Growing up in Southern Italy, my mother, who had been raised in the U.S. years prior, would often tell my sister and I stories about Thanksgiving. “There’s always a giant turkey,” she would explain to us, and everyone expresses what they are thankful for. I must admit, in hindsight, my eight or nine year old self didn’t much grasp the concept of this holiday. For one thing, whole turkeys are rarely seen in Italy, so I had never seen one, let alone stuffed! Picturing one roasted was a bit hard! And why a day to say thanks? Can’t it be said every day? Despite my somewhat hesitation towards the holiday, I was very much looking forward to it in 1988, our first year in the States. My mom, whose heart had always longed to return to Boston, was very excited about it, and eager to teach us what this holiday meant. It was, and still remains, her favorite holiday after all, and it would soon become mine as well.
Gaining some popularity in Italy as La Festa Del Ringrazziamento, Thanksgiving still remains very much an American holiday, as American as it gets, really! And rightfully so. History suggests that the Pilgrims and Puritans, having settled in modern day Plymouth, MA from England, were celebrating a particularly good harvest. To celebrate a period of fasting and lack, a feast was born, one lasting several days! And what better way to celebrate than with food and family? I guess they had a lot in common with Italians!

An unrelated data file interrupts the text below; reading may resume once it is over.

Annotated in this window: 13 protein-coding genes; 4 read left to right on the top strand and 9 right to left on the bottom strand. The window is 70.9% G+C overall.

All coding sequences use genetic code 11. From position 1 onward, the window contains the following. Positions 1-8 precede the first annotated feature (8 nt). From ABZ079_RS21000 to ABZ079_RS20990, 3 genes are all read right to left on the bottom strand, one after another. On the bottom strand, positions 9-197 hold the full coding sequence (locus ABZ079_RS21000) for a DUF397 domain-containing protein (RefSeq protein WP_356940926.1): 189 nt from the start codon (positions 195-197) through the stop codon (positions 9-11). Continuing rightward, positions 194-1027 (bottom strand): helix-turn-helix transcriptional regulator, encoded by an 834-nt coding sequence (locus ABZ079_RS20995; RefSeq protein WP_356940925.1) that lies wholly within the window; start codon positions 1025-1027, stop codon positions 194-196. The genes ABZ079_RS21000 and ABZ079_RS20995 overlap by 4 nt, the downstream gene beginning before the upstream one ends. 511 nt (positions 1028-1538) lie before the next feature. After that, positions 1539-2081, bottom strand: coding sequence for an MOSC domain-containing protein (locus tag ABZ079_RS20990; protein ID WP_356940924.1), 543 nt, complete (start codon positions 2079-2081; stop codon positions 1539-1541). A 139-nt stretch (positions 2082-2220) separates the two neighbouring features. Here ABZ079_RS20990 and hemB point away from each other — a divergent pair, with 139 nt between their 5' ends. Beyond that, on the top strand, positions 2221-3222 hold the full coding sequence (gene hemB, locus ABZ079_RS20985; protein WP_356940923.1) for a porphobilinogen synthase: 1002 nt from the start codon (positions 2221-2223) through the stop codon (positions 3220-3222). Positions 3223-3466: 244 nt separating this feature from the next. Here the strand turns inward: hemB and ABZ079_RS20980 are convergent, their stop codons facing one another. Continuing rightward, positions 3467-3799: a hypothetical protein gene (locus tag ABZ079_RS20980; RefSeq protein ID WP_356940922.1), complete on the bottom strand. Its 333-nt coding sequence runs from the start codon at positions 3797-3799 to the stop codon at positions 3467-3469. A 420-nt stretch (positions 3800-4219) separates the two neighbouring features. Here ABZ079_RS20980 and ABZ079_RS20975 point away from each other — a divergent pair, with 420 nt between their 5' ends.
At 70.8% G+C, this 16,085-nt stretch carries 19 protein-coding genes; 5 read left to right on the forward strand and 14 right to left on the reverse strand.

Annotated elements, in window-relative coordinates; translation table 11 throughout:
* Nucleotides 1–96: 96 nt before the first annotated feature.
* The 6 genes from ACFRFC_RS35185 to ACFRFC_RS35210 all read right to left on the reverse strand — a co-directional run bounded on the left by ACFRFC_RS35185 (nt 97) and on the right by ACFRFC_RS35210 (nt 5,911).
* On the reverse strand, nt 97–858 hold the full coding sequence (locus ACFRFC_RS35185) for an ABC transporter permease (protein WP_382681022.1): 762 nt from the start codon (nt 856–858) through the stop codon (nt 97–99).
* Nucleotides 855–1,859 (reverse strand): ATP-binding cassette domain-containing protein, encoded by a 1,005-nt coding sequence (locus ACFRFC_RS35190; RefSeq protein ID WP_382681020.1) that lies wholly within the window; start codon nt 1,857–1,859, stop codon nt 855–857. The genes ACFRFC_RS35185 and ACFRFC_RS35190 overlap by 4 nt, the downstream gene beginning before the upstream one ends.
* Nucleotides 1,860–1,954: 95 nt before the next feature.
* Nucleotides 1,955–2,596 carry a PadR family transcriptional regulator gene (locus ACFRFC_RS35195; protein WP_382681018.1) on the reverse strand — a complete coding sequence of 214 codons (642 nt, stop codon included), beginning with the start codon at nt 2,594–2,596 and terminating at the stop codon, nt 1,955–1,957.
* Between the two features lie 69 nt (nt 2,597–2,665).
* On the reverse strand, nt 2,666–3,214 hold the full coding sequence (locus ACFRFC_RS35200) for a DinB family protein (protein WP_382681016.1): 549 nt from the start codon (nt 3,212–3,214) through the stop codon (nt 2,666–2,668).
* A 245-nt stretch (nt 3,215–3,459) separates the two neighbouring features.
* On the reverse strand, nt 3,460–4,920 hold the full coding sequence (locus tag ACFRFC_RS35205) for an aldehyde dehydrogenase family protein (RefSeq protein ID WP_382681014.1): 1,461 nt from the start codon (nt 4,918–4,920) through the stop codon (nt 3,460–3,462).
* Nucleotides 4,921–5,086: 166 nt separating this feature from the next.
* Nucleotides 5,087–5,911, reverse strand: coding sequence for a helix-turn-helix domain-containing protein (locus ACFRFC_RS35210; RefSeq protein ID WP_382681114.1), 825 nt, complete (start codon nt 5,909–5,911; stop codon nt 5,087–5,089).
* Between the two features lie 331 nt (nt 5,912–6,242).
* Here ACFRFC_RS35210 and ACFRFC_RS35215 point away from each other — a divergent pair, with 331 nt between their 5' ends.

I am often asked if my family and I eat turkey on Thanksgiving. I think they expect me to say no, but of course we do! After all these years living here, our cultures have fully blended and “the giant turkey” my mom used to talk about in Italy gets an Italian makeover. Our sides, or contorni, are traditional Italian dishes, (sorry cranberry sauce, no room for you at our Italian table) and the meal typically ends with an Italian dessert or two. I apologize in advance to the pumpkin pie lovers reading this.
Here are a few ideas on how to “Italianize” your Thanksgiving table this year.
There’s nothing I love more than a good antipasto plate, to be displayed on the coffee table or kitchen counter and to be nibbled on while the Macy’s Thanksgiving Day Parade is on in the background and the main meal cooks. In this picture, you can see that we have prepared a platter of cheeses, cured salami, mixed olives, roasted peppers and some pickled mushrooms and artichoke hearts. This is not cooking but just assembling and it's delicious! Add a few Parmesan crackers add a little glass of vino and you have the perfect snack while the turkey cooks. Nibble at these, but don’t let it spoil your main course!
“The Giant Turkey”